I'm looking to travel to Iran and I'm wondering how much Farsi I should know to be able to get by. Can I assume most people in the cities know English ? Is the signage only in Farsi or also in Latin alphabet?
I travelled there last year, firstly for a wedding and then two weeks exploring with @Stuart and another friend. We didn't use a tour, and went to Tehran, Shiraz, Yazd, Esfehan and Rasht, as well as some other smaller places near the Caspian.
The only confusing part was the dates - on our first train ticket it said the year was 1394 (I think it correlates to 2015 at the time), and someone had to explain that.
Otherwise it was fine. Generally people are super excited to meet you - the friendliest of almost any of the countries I've visited, many want to greet and meet you, practice their English. I was wary after other countries where often this means they want to sell you something, but Iranians were so genuine and eager to help and make sure you have a good time. The only time I felt ... odd was briefly while on the bus in the north of the country.
If you find someone who doesn't understand you, odds are a nearby person will speak some English and help out, especially younger people.
Of our group, I'd done a bit of a Farsi podcast training beforehand, but it was basically only greetings and the like, and while it was fun to say thank you and the like, English was widespread.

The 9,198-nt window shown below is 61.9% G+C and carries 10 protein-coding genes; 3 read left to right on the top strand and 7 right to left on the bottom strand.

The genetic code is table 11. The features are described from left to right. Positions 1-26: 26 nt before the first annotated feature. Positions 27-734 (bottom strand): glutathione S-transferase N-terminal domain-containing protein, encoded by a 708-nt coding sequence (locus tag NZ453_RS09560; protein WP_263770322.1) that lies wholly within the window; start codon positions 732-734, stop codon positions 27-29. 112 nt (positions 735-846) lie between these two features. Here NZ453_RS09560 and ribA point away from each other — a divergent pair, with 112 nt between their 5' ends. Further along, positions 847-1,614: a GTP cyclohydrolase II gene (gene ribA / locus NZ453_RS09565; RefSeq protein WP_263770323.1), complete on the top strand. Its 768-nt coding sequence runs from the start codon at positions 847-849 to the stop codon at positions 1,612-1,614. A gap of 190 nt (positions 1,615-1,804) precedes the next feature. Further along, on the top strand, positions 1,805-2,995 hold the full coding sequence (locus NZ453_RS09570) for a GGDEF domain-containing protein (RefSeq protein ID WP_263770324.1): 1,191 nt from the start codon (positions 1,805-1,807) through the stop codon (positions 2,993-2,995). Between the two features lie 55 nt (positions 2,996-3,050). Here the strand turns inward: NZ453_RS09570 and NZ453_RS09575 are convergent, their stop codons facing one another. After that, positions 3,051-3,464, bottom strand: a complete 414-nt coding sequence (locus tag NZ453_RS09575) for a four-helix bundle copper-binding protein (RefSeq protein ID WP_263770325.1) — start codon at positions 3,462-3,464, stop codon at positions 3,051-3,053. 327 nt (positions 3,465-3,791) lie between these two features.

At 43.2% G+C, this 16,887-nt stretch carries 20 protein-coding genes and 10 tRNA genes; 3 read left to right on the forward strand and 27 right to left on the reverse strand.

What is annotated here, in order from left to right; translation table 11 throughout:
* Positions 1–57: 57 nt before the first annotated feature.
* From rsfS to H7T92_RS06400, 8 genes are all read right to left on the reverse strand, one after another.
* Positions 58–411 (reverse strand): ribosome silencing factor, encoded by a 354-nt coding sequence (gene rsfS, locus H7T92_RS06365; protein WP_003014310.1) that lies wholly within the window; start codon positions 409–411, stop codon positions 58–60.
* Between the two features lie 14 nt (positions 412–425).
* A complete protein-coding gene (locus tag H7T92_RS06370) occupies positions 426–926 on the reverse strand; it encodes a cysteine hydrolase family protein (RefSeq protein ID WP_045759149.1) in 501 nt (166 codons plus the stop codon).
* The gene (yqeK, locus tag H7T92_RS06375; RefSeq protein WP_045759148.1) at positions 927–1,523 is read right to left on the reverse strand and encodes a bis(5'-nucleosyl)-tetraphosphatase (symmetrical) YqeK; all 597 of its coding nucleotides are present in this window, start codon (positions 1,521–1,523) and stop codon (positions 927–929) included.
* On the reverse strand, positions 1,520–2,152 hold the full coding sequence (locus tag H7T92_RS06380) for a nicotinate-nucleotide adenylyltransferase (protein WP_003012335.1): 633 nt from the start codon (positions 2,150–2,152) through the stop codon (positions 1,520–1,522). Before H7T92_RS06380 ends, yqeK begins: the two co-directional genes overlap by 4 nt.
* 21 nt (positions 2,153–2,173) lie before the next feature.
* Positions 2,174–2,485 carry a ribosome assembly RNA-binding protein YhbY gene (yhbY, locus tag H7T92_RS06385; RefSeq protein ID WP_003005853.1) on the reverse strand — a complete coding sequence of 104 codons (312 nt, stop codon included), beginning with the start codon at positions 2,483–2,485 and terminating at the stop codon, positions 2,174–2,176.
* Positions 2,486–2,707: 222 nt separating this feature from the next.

I totally agree with Mark, about how nice and helpful the people in Iran are and that many, but not most, speak good English and like to talk to you.
To answer the question about signage: I would say most of the signs important to tourists had an English translation. Road sign, street names, signs in Railway stations and at touristic sights. I'm just looking through my photos. Signs in smaller mosques and hand-made signs in Bazaars were in Farsi only. In smaller towns or the countryside you see less signs with English, but I never had any problem to get around. Many food products you may buy also have English on the label.
The English knowledge of Iranians is good enough to communicate with travelers, especially young ones. Iranians use many English words which enter the Farsi language, this helps you too I think:) and the signage for tourists are all written in English. Something that helps you very much is to gain information about our currency, the Toman and the Rial, cause you can decide better what to buy or about all your other expenses.